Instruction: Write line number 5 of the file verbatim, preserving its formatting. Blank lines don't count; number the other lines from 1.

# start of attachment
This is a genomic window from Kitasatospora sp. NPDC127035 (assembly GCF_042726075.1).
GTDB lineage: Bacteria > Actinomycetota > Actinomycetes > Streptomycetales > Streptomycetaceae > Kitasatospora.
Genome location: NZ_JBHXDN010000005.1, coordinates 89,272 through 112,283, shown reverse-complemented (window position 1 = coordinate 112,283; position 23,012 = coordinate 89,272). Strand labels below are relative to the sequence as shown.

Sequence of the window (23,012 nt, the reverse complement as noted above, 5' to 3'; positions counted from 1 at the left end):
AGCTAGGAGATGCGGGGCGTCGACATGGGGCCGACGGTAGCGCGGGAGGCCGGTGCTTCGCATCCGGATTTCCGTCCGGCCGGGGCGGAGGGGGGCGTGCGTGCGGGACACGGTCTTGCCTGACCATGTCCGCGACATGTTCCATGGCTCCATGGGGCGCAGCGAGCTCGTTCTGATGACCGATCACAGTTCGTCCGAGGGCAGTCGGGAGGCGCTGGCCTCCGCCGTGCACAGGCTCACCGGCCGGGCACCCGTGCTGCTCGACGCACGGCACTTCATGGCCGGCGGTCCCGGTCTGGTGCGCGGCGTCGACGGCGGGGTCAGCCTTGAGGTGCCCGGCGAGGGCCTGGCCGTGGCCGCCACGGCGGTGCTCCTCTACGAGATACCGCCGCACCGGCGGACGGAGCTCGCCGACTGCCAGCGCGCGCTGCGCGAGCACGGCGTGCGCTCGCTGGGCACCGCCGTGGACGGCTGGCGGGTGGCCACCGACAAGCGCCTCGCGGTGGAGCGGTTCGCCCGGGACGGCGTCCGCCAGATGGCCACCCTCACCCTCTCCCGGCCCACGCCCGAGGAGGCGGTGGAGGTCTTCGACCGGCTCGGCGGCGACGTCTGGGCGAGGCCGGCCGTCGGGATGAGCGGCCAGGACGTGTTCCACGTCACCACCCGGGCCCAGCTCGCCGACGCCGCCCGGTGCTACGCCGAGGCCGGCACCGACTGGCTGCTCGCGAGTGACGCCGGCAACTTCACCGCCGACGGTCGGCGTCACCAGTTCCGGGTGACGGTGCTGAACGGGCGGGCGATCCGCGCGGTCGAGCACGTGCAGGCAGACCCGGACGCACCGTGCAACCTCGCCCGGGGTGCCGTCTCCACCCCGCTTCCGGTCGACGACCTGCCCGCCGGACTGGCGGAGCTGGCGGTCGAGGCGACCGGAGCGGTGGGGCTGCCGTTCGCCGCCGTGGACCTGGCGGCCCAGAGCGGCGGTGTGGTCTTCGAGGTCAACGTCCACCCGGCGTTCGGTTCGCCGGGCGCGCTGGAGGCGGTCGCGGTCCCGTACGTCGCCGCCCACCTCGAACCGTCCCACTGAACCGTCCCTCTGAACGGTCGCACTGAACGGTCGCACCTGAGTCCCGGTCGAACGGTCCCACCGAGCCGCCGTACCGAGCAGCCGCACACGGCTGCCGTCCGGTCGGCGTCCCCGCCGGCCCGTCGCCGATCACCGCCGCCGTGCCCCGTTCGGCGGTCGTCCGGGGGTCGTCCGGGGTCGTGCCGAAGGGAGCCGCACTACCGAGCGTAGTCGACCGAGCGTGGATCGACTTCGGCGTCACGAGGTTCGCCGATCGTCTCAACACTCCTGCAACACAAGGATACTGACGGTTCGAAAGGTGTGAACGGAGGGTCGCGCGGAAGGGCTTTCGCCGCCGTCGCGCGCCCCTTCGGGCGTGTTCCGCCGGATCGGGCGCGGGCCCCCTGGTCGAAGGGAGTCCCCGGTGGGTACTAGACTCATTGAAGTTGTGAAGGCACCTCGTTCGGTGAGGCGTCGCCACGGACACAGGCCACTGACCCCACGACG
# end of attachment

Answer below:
AGCTAGGAGATGCGGGGCGTCGACATGGGGCCGACGGTAGCGCGGGAGGCCGGTGCTTCGCATCCGGATTTCCGTCCGGCCGGGGCGGAGGGGGGCGTGCGTGCGGGACACGGTCTTGCCTGACCATGTCCGCGACATGTTCCATGGCTCCATGGGGCGCAGCGAGCTCGTTCTGATGACCGATCACAGTTCGTCCGAGGGCAGTCGGGAGGCGCTGGCCTCCGCCGTGCACAGGCTCACCGGCCGGGCACCCGTGCTGCTCGACGCACGGCACTTCATGGCCGGCGGTCCCGGTCTGGTGCGCGGCGTCGACGGCGGGGTCAGCCTTGAGGTGCCCGGCGAGGGCCTGGCCGTGGCCGCCACGGCGGTGCTCCTCTACGAGATACCGCCGCACCGGCGGACGGAGCTCGCCGACTGCCAGCGCGCGCTGCGCGAGCACGGCGTGCGCTCGCTGGGCACCGCCGTGGACGGCTGGCGGGTGGCCACCGACAAGCGCCTCGCGGTGGAGCGGTTCGCCCGGGACGGCGTCCGCCAGATGGCCACCCTCACCCTCTCCCGGCCCACGCCCGAGGAGGCGGTGGAGGTCTTCGACCGGCTCGGCGGCGACGTCTGGGCGAGGCCGGCCGTCGGGATGAGCGGCCAGGACGTGTTCCACGTCACCACCCGGGCCCAGCTCGCCGACGCCGCCCGGTGCTACGCCGAGGCCGGCACCGACTGGCTGCTCGCGAGTGACGCCGGCAACTTCACCGCCGACGGTCGGCGTCACCAGTTCCGGGTGACGGTGCTGAACGGGCGGGCGATCCGCGCGGTCGAGCACGTGCAGGCAGACCCGGACGCACCGTGCAACCTCGCCCGGGGTGCCGTCTCCACCCCGCTTCCGGTCGACGACCTGCCCGCCGGACTGGCGGAGCTGGCGGTCGAGGCGACCGGAGCGGTGGGGCTGCCGTTCGCCGCCGTGGACCTGGCGGCCCAGAGCGGCGGTGTGGTCTTCGAGGTCAACGTCCACCCGGCGTTCGGTTCGCCGGGCGCGCTGGAGGCGGTCGCGGTCCCGTACGTCGCCGCCCACCTCGAACCGTCCCACTGAACCGTCCCTCTGAACGGTCGCACTGAACGGTCGCACCTGAGTCCCGGTCGAACGGTCCCACCGAGCCGCCGTACCGAGCAGCCGCACACGGCTGCCGTCCGGTCGGCGTCCCCGCCGGCCCGTCGCCGATCACCGCCGCCGTGCCCCGTTCGGCGGTCGTCCGGGGGTCGTCCGGGGTCGTGCCGAAGGGAGCCGCACTACCGAGCGTAGTCGACCGAGCGTGGATCGACTTCGGCGTCACGAGGTTCGCCGATCGTCTCAACACTCCTGCAACACAAGGATACTGACGGTTCGAAAGGTGTGAACGGAGGGTCGCGCGGAAGGGCTTTCGCCGCCGTCGCGCGCCCCTTCGGGCGTGTTCCGCCGGATCGGGCGCGGGCCCCCTGGTCGAAGGGAGTCCCCGGTGGGTACTAGACTCATTGAAGTTGTGAAGGCACCTCGTTCGGTGAGGCGTCGCCACGGACACAGGCCACTGACCCCACGACG